4. Prepare remaining employees to ask about violations
Client facing employees are often the first to know if a former employee violates a restrictive covenant. Those same employees are also the most likely to be potential witnesses for the employer if legal enforcement proceedings are required. As such, it is best to equip those employees with talking points that support key legal theories and an action plan for conveying information to company leadership.
5. Protect intellectual property and intangible assets
Consider any involvement the transitioning employee has with intellectual property and other intangible assets. If signatures or documentation are required – for example, for pending patent applications or other intellectual property filings - that paperwork will be much easier to have completed by a departing employee at or near the time of exit. If the employee has access to customer lists, software or content hosted by third parties, access should be terminated and passwords changed, as applicable. Employers should similarly ensure that they have control of any social media accounts, domain name registrations and website content.
6. Track losses
Establishing a plan to track losses is critical, and daily tracking is optimal. A court deciding an enforcement proceeding will want to meaningfully understand current losses and future risk, and the employer should be ready to respond conclusively to that fundamental question. It is far easier to have a system in place at the outset than to retroactively account for losses when time is of the essence. Moreover, the rapidity of loss can itself evidence improper competitive behavior.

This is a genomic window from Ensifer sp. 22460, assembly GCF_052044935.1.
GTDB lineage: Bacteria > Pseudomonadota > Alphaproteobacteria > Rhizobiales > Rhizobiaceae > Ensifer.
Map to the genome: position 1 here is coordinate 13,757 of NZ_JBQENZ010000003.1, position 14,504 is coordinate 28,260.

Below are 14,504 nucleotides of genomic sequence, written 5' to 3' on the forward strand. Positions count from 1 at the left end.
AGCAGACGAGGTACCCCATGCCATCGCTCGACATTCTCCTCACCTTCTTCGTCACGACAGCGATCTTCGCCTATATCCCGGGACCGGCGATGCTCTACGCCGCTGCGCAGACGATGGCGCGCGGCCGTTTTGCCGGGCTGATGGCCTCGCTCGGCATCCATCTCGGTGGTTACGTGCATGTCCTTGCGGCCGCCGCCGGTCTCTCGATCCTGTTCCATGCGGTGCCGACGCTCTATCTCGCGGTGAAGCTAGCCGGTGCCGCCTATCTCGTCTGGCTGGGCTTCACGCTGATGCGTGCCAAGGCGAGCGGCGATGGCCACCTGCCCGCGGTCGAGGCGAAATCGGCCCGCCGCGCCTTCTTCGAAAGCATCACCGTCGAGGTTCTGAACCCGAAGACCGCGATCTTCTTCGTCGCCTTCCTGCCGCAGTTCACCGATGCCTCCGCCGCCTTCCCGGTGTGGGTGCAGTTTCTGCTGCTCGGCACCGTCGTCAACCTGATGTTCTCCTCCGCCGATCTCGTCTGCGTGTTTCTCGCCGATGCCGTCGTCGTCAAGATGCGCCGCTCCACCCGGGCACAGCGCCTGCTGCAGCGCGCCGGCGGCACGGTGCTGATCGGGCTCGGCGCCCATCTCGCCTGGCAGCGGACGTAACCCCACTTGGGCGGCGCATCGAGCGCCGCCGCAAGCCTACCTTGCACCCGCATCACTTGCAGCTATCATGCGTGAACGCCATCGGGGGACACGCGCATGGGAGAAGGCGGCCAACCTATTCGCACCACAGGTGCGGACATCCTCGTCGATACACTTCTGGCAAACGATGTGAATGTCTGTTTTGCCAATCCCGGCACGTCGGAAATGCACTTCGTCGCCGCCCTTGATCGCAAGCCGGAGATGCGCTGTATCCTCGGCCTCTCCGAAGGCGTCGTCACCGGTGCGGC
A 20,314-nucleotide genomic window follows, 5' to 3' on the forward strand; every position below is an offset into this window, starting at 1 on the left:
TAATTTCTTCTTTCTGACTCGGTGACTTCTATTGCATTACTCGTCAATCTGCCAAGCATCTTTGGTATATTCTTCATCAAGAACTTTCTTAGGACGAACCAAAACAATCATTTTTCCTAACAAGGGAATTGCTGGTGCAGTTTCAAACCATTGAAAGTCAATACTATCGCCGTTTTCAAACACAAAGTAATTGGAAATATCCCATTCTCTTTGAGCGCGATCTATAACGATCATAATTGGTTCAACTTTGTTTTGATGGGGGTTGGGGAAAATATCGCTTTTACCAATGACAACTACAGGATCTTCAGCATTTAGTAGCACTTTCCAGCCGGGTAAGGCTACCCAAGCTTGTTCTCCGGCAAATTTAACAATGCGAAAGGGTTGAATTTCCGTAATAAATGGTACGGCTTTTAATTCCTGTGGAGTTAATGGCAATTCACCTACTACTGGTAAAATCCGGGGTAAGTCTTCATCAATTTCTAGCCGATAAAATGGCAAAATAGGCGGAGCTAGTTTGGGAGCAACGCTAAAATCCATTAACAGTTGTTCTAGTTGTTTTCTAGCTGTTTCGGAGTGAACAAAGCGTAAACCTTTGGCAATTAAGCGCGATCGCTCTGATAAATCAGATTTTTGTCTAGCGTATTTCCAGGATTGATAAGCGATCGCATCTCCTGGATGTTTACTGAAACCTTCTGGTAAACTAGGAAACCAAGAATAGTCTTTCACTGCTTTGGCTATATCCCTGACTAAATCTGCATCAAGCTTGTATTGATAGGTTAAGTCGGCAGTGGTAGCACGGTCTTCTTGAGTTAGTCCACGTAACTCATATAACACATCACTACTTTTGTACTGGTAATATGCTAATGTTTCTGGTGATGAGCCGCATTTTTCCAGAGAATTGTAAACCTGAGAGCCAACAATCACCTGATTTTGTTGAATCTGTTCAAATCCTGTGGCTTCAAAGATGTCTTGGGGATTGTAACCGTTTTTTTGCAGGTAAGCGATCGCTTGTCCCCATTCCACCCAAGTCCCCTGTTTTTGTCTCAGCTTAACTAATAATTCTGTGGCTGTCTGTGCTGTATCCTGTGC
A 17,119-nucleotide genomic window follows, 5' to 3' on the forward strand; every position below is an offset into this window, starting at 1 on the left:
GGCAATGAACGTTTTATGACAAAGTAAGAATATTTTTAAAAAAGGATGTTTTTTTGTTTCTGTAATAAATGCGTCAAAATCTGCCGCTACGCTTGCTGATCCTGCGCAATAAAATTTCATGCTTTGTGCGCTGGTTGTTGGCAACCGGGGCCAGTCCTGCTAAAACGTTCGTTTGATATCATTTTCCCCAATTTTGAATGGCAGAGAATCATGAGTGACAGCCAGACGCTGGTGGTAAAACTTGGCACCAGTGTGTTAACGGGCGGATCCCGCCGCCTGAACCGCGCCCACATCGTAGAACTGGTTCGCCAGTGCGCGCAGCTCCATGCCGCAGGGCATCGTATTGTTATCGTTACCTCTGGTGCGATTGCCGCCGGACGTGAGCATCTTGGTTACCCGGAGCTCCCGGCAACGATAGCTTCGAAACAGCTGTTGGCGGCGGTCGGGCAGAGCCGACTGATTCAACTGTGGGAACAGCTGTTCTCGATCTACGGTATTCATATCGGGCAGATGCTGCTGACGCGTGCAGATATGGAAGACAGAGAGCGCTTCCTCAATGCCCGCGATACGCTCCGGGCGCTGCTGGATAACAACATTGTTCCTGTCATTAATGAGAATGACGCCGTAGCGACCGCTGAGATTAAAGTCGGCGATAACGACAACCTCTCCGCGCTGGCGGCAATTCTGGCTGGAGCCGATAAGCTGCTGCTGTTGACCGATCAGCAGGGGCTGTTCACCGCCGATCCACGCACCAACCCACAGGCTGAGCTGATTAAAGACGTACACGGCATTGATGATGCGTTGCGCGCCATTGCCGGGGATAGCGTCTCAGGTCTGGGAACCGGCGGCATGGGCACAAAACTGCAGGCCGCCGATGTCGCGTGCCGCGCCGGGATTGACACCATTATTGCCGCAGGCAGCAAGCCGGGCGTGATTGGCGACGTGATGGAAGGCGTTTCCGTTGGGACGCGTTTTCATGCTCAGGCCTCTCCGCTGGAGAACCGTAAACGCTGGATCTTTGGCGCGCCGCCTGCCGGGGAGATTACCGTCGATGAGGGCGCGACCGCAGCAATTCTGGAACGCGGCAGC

7. Consider an e-forensic investigation
An employer should consider an e-forensic investigation, including the engagement of outside counsel to manage activities the employer may want to deem privileged. While the ways an employee can steal competitive intelligence is limited only by the employee’s creativity, evidence of theft is invaluable. For that reason, e-forensics are often worth the investment and, in any event, the employer should ask counsel to explain the investigatory tools available and the associated costs.
8. Litigation options
Litigation is often an appropriate step when a key employee violates restrictive covenants. A key decision for the employer who decides to litigate is whether to pursue a suit for damages only or a suit for damages plus a motion for an emergency temporary restraining order or injunction. A damages only suit may have helpful deterrent effect, is less costly and allows time to negotiate a resolution. But, if an employer will be irreparably harmed without an expedited court order requiring the employee to stop improper behavior or return stolen data, an emergency motion may be necessary. Discovery permissible through litigation can also be a valuable tool, as it allows an employer to investigate an employee’s competitive plans rather than relying on voluntary disclosures or unaided investigation of an employee’s surreptitious conduct.
For more information on this topic, or to learn how Godfrey & Kahn can help, contact our Non-Competition & Trade Secrets, Labor & Employment Law, or Intellectual Property Practice Groups.